The Sixers have finally hit their first true rough patch of the 2020-21 NBA season. The three-game losing streak that occurred earlier in the calendar year could easily be brushed off due to the team’s COVID-induced absences, but the recent stretch of three defeats in four games has shown some causes for concern.
Namely, the defense has floundered in stretches against the capable shooters of the Phoenix Suns and the Portland Trail Blazers, while at the same time, the bench units have disappointed due to an utter dearth of floor-spacing with Shake Milton being out of action most of the past week.
The Sixers need for more shooting in their bench-heavy units, explained: pic.twitter.com/hKdEKnnaqY— Daniel Olinger (@dan_olinger) February 14, 2021
But I’m not here to lecture you on how the sky is falling and how last year’s Sixers had a superior record this far into the season. There was a sequence of three plays within four consecutive possessions in the middle of the third quarter that caught my eye to the degree that they deserved to be highlighted for the #positivevibes.
Play No. 1
The Sixers start in one of their most common alignments with Simmons and Embiid at the elbows, Danny Green and Seth Curry spacing to the outside, and Tobias Harris looking to seal his man on the inside for a potential lob post entry. The first look isn’t there, so they immediately flow into the Embiid pindown for Harris. Mikal Bridges chases over, and thanks to an excellent screen from the big fella, Tobi is given space to correctly read for an open curl. The Suns defense collapses, and the end result is a clear-as-day look for one of the greatest catch-and-shoot marksmen in NBA history. Dope.
Play No. 2
After an empty possession where no true flow developed in the Sixers’ half court offense, they go to an inverse of the same concept from the first play. Simmons is passing from out top, and Embiid’s hulking body forces Mikal to trail Harris as he again curls toward the rim, and his attempt at a Thybulle-esque rearview contest gets him whistled for a shooting foul.
Bridges was pretty miffed with the call, entrenched in the belief that he got it clean. It wasn’t the most complex or calculated possession, and Bridges may have a point in his objection, but quick, foul-drawing offense is good offense nonetheless.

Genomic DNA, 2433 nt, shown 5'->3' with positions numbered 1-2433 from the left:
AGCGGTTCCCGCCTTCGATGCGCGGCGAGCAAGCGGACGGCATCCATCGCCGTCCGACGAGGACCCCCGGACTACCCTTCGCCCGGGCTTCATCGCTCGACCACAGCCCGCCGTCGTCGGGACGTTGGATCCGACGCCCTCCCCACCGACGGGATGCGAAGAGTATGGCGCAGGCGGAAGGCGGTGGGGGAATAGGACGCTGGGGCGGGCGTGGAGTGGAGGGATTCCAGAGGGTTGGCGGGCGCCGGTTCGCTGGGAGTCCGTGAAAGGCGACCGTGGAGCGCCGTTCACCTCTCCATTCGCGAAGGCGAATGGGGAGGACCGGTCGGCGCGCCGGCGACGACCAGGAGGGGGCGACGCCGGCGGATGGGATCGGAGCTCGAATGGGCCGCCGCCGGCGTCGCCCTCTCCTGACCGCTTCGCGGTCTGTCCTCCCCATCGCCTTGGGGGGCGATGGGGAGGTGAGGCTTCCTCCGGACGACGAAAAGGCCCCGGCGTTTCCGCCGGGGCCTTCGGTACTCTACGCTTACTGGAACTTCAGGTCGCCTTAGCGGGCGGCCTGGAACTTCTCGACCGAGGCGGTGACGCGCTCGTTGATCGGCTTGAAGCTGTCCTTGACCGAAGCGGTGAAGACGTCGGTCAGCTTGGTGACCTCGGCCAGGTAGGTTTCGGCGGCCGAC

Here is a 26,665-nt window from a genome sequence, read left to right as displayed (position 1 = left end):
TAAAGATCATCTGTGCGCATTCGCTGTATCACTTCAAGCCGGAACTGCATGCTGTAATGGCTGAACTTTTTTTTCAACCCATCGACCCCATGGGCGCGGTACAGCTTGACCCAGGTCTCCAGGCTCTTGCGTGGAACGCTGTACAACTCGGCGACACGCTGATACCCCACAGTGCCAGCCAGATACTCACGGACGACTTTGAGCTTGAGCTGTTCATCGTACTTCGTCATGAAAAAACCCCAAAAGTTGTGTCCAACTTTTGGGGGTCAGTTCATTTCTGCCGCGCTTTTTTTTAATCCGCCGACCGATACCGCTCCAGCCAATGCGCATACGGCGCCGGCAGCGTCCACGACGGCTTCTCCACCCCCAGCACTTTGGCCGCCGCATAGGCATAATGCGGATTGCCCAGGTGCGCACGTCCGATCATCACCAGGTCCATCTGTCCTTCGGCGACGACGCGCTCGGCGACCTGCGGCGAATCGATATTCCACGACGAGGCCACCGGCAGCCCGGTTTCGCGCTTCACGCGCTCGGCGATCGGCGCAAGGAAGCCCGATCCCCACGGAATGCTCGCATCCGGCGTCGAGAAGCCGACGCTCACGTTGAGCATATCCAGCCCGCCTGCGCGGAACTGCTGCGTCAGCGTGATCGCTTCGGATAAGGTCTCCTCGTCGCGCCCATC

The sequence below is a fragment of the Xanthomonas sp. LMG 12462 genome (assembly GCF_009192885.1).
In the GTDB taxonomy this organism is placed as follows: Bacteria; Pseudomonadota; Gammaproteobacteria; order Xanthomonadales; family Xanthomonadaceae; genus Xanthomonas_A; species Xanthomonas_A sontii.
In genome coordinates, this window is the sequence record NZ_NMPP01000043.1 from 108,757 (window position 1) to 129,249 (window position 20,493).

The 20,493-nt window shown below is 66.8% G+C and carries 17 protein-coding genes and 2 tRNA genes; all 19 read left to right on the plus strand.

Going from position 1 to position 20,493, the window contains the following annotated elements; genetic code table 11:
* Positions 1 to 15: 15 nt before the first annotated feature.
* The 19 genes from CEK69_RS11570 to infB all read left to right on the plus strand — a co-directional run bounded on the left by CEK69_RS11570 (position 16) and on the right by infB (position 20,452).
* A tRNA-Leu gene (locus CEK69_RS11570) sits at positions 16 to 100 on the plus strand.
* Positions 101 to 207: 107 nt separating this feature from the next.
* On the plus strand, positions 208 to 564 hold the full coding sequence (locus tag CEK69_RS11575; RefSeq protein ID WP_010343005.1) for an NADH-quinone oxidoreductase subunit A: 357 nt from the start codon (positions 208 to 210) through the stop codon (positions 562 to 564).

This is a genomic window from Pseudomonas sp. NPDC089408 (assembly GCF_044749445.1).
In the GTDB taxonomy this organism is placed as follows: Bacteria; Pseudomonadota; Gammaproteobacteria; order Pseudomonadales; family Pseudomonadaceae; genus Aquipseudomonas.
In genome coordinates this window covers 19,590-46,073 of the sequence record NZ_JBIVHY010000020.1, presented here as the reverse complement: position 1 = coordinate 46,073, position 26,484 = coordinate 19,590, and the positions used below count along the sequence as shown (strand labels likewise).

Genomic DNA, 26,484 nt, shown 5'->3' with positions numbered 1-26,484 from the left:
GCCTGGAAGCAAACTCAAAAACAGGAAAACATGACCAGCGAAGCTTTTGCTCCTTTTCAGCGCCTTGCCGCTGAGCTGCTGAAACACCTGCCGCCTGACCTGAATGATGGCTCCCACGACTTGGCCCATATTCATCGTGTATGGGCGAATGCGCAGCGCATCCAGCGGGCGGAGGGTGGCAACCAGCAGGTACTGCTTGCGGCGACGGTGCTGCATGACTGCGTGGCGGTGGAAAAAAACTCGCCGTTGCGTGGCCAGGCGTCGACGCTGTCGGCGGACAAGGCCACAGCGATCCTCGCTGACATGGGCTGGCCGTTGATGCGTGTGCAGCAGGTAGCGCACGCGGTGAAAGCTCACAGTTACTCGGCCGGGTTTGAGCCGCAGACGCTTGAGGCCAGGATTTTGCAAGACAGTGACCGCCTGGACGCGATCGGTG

Play No. 3
Nearly a frame-for-frame recapturing of Play No. 1 up until the end, where Harris goes into the short curl and makes a brilliant quick decision. Danny Green is making the “Danny Green cut” across the baseline, Simmons and Curry are lined up parallel to each other, blocking any potential pass to the 50 percent, 3-point sniper, and Ayton is staying back ever so slightly to ward off a potential lob to Embiid. Tobi processes all of this instantly and determines that a catch-and-shoot elbow jumper for him is what the Suns have conceded on this play, and he rises without hesitation. He’s also helped by not having the long-armed Bridges tailing him, as Devin Booker’s contest does next to nothing on this play.
The Sixers proceeded to get outscored 47-35 throughout the remainder of the game en route to the 120-111 loss, and despite Harris finishing an impressive 7-of-9 from the floor, many were correctly perturbed with his zero 3-point attempts in nearly 37 minutes of play. The 6-foot-8 forward has only hit six of his last 22 attempts from behind the arc over a course of seven games, and though his play hasn’t fallen off a cliff, it’s started to slow ever so slightly.
But it’s a long season, and one in which Tobias has often been a great bright spot for the Sixers, and those three fun plays that happened in Phoenix are another example of some fun and enjoyable basketball he brings to the floor every night.